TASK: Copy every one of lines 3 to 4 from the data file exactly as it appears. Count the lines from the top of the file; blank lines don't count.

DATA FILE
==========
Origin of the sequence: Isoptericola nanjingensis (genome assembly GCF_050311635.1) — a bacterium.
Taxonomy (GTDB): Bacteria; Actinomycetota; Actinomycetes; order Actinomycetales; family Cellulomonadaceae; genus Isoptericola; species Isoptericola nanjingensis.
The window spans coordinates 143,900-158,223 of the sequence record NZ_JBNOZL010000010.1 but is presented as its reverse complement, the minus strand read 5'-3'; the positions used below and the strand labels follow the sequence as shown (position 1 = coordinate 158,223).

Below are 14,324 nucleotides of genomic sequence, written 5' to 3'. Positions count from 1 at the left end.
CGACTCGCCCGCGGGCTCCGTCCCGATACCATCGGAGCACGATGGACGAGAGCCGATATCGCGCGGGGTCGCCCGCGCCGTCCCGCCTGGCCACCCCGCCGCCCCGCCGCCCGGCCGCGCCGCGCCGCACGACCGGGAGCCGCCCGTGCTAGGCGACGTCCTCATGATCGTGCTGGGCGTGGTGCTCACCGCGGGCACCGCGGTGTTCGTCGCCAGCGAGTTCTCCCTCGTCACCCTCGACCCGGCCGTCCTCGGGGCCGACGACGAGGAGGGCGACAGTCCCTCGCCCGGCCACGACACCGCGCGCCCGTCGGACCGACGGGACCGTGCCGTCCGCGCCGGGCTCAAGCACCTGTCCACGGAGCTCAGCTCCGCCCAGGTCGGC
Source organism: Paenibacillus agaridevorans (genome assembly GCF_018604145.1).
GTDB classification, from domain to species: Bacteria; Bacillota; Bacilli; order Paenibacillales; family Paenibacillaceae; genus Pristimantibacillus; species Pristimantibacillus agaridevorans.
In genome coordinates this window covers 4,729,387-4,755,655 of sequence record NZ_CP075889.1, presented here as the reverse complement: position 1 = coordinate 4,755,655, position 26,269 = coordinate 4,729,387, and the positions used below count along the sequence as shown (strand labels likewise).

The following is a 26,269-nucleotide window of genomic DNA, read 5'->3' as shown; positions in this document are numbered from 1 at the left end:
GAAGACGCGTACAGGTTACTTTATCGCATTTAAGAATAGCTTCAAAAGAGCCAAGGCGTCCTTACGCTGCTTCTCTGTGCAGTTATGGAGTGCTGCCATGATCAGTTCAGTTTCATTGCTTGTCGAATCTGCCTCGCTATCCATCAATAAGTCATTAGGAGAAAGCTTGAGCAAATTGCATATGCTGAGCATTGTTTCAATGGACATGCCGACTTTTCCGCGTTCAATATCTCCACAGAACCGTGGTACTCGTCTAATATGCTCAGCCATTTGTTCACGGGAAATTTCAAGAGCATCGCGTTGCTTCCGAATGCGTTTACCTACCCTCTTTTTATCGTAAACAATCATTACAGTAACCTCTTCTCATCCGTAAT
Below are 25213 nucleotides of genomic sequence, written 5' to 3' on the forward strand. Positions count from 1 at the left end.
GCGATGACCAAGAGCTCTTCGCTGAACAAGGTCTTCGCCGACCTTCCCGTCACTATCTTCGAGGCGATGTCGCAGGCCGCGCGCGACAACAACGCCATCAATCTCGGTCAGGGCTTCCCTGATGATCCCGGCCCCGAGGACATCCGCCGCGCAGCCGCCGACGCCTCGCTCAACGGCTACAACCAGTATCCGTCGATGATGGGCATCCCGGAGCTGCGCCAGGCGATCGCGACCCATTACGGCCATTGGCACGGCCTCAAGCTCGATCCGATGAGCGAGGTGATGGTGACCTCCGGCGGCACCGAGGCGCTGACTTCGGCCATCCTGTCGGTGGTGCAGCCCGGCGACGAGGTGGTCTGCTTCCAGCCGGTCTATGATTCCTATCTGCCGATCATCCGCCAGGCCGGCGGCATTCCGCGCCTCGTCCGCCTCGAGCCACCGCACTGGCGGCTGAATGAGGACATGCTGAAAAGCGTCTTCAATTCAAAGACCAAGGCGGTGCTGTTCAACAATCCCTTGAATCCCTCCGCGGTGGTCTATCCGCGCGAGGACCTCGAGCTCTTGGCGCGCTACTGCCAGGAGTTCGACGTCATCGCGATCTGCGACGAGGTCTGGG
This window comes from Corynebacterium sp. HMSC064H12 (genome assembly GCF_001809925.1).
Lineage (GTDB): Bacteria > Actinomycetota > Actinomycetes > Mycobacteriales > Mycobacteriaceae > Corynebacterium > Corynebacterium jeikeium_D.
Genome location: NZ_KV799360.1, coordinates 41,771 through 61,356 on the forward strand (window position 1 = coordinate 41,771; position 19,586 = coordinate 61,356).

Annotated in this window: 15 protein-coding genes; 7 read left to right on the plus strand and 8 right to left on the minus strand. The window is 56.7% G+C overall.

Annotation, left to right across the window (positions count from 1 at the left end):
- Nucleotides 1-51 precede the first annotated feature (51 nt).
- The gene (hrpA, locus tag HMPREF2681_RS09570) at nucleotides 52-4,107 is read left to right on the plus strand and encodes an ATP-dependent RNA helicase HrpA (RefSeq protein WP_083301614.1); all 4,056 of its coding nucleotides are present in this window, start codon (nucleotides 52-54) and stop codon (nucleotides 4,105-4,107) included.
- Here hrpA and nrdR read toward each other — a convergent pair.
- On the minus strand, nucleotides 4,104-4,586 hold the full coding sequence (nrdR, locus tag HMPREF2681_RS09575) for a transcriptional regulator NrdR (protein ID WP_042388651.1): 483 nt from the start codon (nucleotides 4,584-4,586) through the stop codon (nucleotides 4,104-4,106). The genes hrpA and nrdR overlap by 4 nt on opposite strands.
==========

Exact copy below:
The window spans coordinates 143,900-158,223 of the sequence record NZ_JBNOZL010000010.1 but is presented as its reverse complement, the minus strand read 5'-3'; the positions used below and the strand labels follow the sequence as shown (position 1 = coordinate 158,223).

Below are 14,324 nucleotides of genomic sequence, written 5' to 3'. Positions count from 1 at the left end.